It takes some adjustment if you are used to one rotation direction and using a lens that rotates in the opposite direction.
Aiding lens barrel smoothness is the Tamron’s flush switch panel.
The Canon 70-200 f/2.8 L IS II has twice as many switches in a slightly raised panel, but the switches are nearly flush with the lens barrel just beyond them.
The Canon’s 2 additional switches control focus distance limit settings and provide IS Mode I and II setting options.
The Sigma has a very noticeably raised switch panel.
I already mentioned that I do not like the Tamron’s rear-positioned focus ring.
In use, my left hand’s fingers rest on this ring.
Especially with the ease that this lens’ focus ring rotates, there is a real risk that the focus distance setting gets changed after autofocus lock – by my grip on the lens changing slightly
I strongly prefer the Canon design with the zoom ring in the rear.
I also like to be able to change focal length without moving my grip hand forward, and I much prefer the lens balance when actively using the rear-positioned zoom ring.
This lens has a nicely-sized zoom ring and a relatively narrow-but-quite-usable focus ring.
The Canon focus ring has about twice as much surface area.
The Sigma focus ring is about the same size as the Tamron’s, but it has about half as much rubber grip surface.
The Tamron 70-200mm f/2.8 Di VC USD Lens has less focus ring rotation than either the Canon or the Sigma (60° vs. 62° and 72°), but the difference will be immaterial to most of us.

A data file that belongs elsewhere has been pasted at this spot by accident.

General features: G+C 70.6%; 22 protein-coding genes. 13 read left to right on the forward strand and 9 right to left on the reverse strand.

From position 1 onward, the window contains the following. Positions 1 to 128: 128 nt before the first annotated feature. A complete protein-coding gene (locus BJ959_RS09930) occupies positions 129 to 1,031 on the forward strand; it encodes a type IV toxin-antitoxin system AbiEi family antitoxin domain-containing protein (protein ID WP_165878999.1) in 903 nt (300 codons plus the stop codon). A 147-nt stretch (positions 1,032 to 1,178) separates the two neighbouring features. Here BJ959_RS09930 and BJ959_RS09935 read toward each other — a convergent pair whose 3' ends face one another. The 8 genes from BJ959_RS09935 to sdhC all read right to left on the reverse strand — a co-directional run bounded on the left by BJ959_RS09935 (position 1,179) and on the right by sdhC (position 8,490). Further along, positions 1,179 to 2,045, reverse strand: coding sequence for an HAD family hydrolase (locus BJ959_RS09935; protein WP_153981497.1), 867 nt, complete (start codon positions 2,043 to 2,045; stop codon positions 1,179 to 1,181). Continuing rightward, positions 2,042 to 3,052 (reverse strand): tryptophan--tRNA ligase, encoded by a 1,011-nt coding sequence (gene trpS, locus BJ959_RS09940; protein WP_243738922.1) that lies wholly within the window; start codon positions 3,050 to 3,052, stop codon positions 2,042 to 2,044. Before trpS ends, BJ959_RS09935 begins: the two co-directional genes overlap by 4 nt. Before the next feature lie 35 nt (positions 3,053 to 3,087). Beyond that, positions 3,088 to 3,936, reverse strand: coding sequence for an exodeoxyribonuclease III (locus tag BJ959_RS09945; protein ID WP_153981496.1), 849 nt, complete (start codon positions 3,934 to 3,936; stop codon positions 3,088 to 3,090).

The VC also has slightly more zoom ring rotation (143° vs. 137° and 120°).
Again, this difference will be immaterial to most.
I love the fixed-size design trait these 70-200 f/2.8 lenses share.
There is no barrel extension when zooming to a longer focal length.
While Sigma, Canon and Tamron are using quality plastics in their construction, 70-200mm f/2.8 lens design requirements dictate that the weight – and size – of such a lens be noticeable.
The weight and size differences between the three lenses I’ve been comparing are insignificant.
|Model||Weight||Dimensions w/o Hood||Filter||Year|
|Canon EF 70-200mm f/2.8 L IS II USM Lens||52.6 oz||(1490g)||3.5 x 7.8″||(88.8 x 199mm)||77mm||2010|
|Sigma 70-200mm f/2.8 EX DG OS HSM Lens||50.5 oz||(1430g)||3.4 x 7.8″||(86.4 x 197.6mm)||77mm||2011|
|Tamron 70-200mm f/2.8 Di VC USD Lens||51.9 oz||(1470g)||3.4 x 7.4″||(85.8 x 188.3mm)||77mm||2012|
|Tamron 70-200mm f/2.8 Di Macro Lens||46.6 oz||(1320g)||3.5 x 7.6″||(90 x 194mm)||77mm||2008|
|Canon EF 70-200mm f/2.8 L USM Lens||46.2 oz||(1310g)||3.3 x 7.6″||(85 x 194mm)||77mm||1995|
|Canon EF 70-200mm f/4 L IS USM Lens||26.8 oz||(760g)||3 x 6.8″||(76 x 172mm)||67mm||2006|
|Canon EF 70-200mm f/4 L USM Lens||24.9 oz||(705g)||3 x 6.8″||(76 x 172mm)||67mm||1999|
For many more comparisons, review the complete Tamron 70-200mm f/2.8 Di VC USD Lens Specifications using the site’s Lens Spec tool.
You are going to know when you have this lens mounted – and you are going to feel the weight in your arms and shoulders if you use the lens for hours on end.
But this is not a hard lens to use for most of us.
This lens mounted to a DSLR may not fit in your standard zoom lens case.
The Lowepro Toploader Pro 75 AW is a case I often recommend for this carry solution.
Here are the three stabilized 70-200 f/2.8 lenses side-by-side.
Positioned above from left to right in their fully retracted positions are the following lenses:
Tamron 70-200mm f/2.8 Di VC USD Lens
Canon EF 70-200mm f/2.8 L IS II USM Lens
Sigma 70-200mm f/2.8 EX DG OS HSM Lens
The same lenses are shown below in their fully extended states (the same size in this case) with their lens hoods in place.
We are looking at telephoto lenses here, and with these lens types come a large lens hood (included in the box with each of these three lenses).
Large lens hoods take up more room, but they also provide great protection to the front lens element.
Protection from impact, protection from rain and water spray, and of course, protection from the sun and other bright light source.